<azonenberg> Then for the DDR3 i have stubs but at 1600 MT/s on a relatively short link i figured i could get away with a bit of a reflection
<azonenberg> Gong blind/backdrilled for that seemed overkill
<azonenberg> although if i get the sonnet pro demo figured out i'll likely run a sim of a ddr trace with vias and just confirm
<NeroTHz> I can´t say how it rates back to more general products. But I´ve been told by PCB vendors that people wait too long before considering HDI/blind/burried vias in a lot of applications. The main cost is if you want blind/burried AND all the way through vias, because it´s a many-step procces. But if you can get away without it (pure SMD component board) it was, according to them, often cheaper to go t
<NeroTHz> he blind/burried route, because (a) you can sometimes get away with less metal layers, and (b) you don´t have to push other design rules as far - making small via-in-pad stuff can be more expensive than just having a blind-via layer
<NeroTHz> I don´t know where that point of transistion is though, as there is a lot of different ´levels of density´ between the boards you make and a board for a smartphone/smartwatch :p
<azonenberg> Yeah
<azonenberg> So in my case i needed 8L anyway to be able to fan out the FPGA, but it was 1mm pitch
<azonenberg> I mostly went ViP for power integrity reasons, honestly
<azonenberg> more so than routing density
<NeroTHz> azonenberg, well, that was one of the examples they liked to give: with blind/burried, they claimed you can sometimes do that fanout with 6 layers because you can stack vias on different layers and so on
<azonenberg> Being able to have a cap and bga ball literally on the via with no dogbone trace is about the best decoupling possible
<azonenberg> No
<azonenberg> I did the math
<azonenberg> No level of HDI within my price range could get a 676-ball BGA with 95% IO utilization out on two signal layers
<NeroTHz> okay :p as I said, not an expert, just restating what I was told
<azonenberg> as is, i had a hard time fanning out from the bga to the proper 50 ohm traces spaced out to minimize crosstalk for the long haul
<azonenberg> And i needed two power layers
<azonenberg> there was no way i was fitting my 20+ power domains on one layer
<azonenberg> So at that point the stackup was fixed at 8L and adding HDI on top of that, while i considered it, seemed like a lot of money for little return
<NeroTHz> mhm
<azonenberg> Generally I start thinking about HDI when i'm using 0.5mm or smaller BGAs
<azonenberg> I did a board a while back with an 0.8mm FPGA (easy peasy) and an 0.4mm 176-ball WLCSP
<NeroTHz> My issues are usually more along the line of via spacing/via diameter, which is why I was looking at HDI/blind/burried
<azonenberg> For that, i did 6L with 1-2 and 2-3 blind/buried vias, plus 1-6 full stack
<azonenberg> The reference design for that chip was 8L with like twice as many HDI layers :D
<NeroTHz> did you check what the difference was to get a 1-2, 2-3, 3-6 instead of adding the 1-6? or 1-2, 2-5, 5-6?
<azonenberg> I dont remember, it was years ago
<NeroTHz> I was told once that adding through-vias are a big cost, but ofcourse, if you need through-hole, you don´t have a choice
<azonenberg> There was a HDMI connector with through-board mounting holes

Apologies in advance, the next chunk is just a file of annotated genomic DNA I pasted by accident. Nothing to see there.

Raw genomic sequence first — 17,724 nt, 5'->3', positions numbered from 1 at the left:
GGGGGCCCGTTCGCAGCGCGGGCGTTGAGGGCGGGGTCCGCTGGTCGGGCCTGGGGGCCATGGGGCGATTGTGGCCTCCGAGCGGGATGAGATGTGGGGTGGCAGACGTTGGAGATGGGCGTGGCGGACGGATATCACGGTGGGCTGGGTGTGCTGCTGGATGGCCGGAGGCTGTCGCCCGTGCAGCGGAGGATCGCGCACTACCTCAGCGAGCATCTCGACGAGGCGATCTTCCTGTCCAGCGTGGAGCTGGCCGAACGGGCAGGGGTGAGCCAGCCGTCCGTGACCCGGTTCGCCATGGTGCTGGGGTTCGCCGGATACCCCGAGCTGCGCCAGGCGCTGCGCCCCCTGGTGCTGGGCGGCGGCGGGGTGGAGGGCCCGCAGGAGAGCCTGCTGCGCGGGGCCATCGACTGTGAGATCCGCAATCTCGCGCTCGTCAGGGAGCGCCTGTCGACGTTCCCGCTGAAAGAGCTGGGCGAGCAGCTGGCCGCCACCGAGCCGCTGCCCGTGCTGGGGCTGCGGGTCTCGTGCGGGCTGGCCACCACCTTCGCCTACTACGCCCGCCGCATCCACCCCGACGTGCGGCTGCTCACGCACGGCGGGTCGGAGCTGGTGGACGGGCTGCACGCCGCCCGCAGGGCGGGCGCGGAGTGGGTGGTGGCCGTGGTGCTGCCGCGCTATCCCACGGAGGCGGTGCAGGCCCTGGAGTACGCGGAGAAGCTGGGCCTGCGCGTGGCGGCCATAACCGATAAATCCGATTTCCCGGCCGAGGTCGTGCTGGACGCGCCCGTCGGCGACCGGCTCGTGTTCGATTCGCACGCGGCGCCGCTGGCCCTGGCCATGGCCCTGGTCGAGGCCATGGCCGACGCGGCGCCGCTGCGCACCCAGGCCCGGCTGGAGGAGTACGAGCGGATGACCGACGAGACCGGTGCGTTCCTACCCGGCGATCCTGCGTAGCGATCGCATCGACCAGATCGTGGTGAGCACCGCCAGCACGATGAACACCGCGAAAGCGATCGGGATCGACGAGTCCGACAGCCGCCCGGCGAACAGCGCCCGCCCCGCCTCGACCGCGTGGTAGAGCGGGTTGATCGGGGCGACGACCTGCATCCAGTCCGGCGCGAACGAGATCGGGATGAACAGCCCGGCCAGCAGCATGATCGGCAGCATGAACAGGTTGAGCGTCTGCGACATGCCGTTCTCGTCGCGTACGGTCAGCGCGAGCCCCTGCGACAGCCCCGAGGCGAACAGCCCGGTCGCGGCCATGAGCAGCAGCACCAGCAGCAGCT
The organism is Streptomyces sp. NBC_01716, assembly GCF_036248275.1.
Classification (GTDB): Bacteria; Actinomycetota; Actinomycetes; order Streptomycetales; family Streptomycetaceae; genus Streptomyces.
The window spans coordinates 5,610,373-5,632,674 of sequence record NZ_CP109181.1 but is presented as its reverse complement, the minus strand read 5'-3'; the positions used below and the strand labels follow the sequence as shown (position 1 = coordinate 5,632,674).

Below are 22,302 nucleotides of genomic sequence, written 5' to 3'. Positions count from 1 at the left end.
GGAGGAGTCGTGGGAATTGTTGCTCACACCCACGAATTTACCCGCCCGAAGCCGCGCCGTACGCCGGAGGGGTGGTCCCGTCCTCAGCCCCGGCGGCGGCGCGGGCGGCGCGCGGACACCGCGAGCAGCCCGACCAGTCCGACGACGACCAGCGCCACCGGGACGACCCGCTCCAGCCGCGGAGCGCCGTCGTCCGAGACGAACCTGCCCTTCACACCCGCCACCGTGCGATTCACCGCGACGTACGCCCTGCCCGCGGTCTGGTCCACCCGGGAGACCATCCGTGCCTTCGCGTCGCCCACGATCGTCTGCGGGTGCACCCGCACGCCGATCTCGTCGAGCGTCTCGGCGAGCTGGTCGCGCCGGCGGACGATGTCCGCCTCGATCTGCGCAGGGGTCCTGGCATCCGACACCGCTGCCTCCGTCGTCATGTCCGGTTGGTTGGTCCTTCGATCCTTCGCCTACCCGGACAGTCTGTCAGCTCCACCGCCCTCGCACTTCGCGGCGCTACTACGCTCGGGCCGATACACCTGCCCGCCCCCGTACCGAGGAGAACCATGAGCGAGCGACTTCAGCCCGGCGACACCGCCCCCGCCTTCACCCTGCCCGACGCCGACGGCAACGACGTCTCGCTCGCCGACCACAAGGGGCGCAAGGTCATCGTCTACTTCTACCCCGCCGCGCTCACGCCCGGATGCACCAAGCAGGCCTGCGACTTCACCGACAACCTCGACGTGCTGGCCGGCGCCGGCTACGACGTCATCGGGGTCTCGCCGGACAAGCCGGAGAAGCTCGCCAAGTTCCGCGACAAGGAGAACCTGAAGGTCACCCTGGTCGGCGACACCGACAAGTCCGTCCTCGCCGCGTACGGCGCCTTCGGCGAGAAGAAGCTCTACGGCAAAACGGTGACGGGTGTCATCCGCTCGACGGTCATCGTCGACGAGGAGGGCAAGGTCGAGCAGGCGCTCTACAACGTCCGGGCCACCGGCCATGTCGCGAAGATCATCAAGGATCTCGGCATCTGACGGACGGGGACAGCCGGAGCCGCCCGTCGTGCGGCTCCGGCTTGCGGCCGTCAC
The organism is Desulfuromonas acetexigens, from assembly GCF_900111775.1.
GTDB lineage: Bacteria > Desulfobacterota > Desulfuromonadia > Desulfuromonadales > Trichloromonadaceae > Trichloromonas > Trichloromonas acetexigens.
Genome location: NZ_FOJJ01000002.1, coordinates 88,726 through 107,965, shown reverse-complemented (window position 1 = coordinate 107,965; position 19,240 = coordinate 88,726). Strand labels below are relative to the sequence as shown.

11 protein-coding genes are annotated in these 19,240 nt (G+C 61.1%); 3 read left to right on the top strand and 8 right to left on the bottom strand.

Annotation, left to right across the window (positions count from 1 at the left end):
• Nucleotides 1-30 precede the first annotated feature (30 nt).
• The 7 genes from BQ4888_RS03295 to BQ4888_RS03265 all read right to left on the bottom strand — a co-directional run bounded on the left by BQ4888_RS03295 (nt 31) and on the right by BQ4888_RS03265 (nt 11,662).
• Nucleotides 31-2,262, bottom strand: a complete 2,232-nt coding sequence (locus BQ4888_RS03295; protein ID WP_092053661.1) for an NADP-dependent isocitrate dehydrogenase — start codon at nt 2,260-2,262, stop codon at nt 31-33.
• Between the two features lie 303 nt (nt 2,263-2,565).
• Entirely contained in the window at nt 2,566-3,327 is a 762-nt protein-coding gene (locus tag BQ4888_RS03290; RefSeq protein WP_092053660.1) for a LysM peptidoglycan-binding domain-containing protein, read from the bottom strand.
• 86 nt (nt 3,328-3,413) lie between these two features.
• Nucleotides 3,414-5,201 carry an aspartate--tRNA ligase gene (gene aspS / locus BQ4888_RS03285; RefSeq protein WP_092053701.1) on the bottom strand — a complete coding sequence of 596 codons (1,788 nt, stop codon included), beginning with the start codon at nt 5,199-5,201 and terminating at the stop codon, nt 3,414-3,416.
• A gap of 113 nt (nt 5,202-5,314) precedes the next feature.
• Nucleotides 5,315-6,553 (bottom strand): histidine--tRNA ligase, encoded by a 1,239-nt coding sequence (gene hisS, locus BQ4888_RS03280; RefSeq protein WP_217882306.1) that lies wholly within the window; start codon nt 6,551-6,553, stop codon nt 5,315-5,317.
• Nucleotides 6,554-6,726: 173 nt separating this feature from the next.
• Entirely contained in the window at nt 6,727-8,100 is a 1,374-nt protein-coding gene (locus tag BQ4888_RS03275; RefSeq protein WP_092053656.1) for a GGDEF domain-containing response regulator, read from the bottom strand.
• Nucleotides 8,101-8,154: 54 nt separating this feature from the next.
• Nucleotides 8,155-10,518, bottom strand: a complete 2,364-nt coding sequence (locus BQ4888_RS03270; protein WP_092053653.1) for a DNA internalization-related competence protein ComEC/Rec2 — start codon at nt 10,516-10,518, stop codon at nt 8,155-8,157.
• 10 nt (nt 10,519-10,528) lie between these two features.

<azonenberg> i think onc eyou're doing that drill+plate step you might as well do 1-6 vias too
<NeroTHz> it had to do with how they had to mask the existing blind vias during plating or something
<NeroTHz> but yeah
<NeroTHz> it´s all complex and I have no fucking clue how any of this stuff works :p I just throw shittonnes of money at the problem and make it happen
<azonenberg> This was the board. My first >4L design
<azonenberg> NDA is expired and the company is long out of business so i can show you :p
<azonenberg> It was a fun design, and hand assembling that as a relative newbie to BGA was a bit exciting
<azonenberg> actually 2014, i had done a few bga designs by then. but still, 0.4mm WLCSP was more than I had attempted before
<azonenberg> There were a few bugs in the design, this was also my introduction to inner layer PCB rework lol
<azonenberg> I got the pinout wrong on a big samtec connector on the back side, most of the pins went to the FPGA and were trivial to remap but i had to move a few
<azonenberg> This predated my PCB signoff checklist, which has done wonders for reducing bugs escaping into production
<NeroTHz> this is my latest PCB design
<NeroTHz> but it´s just 4 layers, but <100um vias
<NeroTHz> 300 um thick
<azonenberg> Guessing that board isn't fr4 either :p
<NeroTHz> Isola
<azonenberg> isola what?
<azonenberg> they make a lot of products, lol
<azonenberg> all the way down to 370hr which is just bog-standard high-Tg FR4
<NeroTHz> I-Tera MT40. Pretty much Megrton, just less of a pain in the ass for the manufacturers
<azonenberg> Ok yeah see that sounds more like your style
<azonenberg> out of curiosity is that an optical table?
<azonenberg> that hole pattern looks like it
<NeroTHz> yes
<azonenberg> Do you do photonics work too? or is it just a convenient substrate?
<NeroTHz> one of my major contributions to our high-frequency labs is the introduction of optical tables
<NeroTHz> there are some people who do optical in my research group, but it is like one or two researchers (on a group of 70)
<NeroTHz> but it´s just really convenient as a setup-lego
<azonenberg> Yeah makes sense, i can totally see that
<NeroTHz> a lot of people doing THz spectroscopy/imaging use a lot of rotationstages, translation stages, you need everything perfectly aligned, etc
<azonenberg> I mean it basically is optics at that point lol
<NeroTHz> hahah true
<azonenberg> just really longwave IR :p
<NeroTHz> I also had a number of adapter plates manufactured for VNA extenders and so on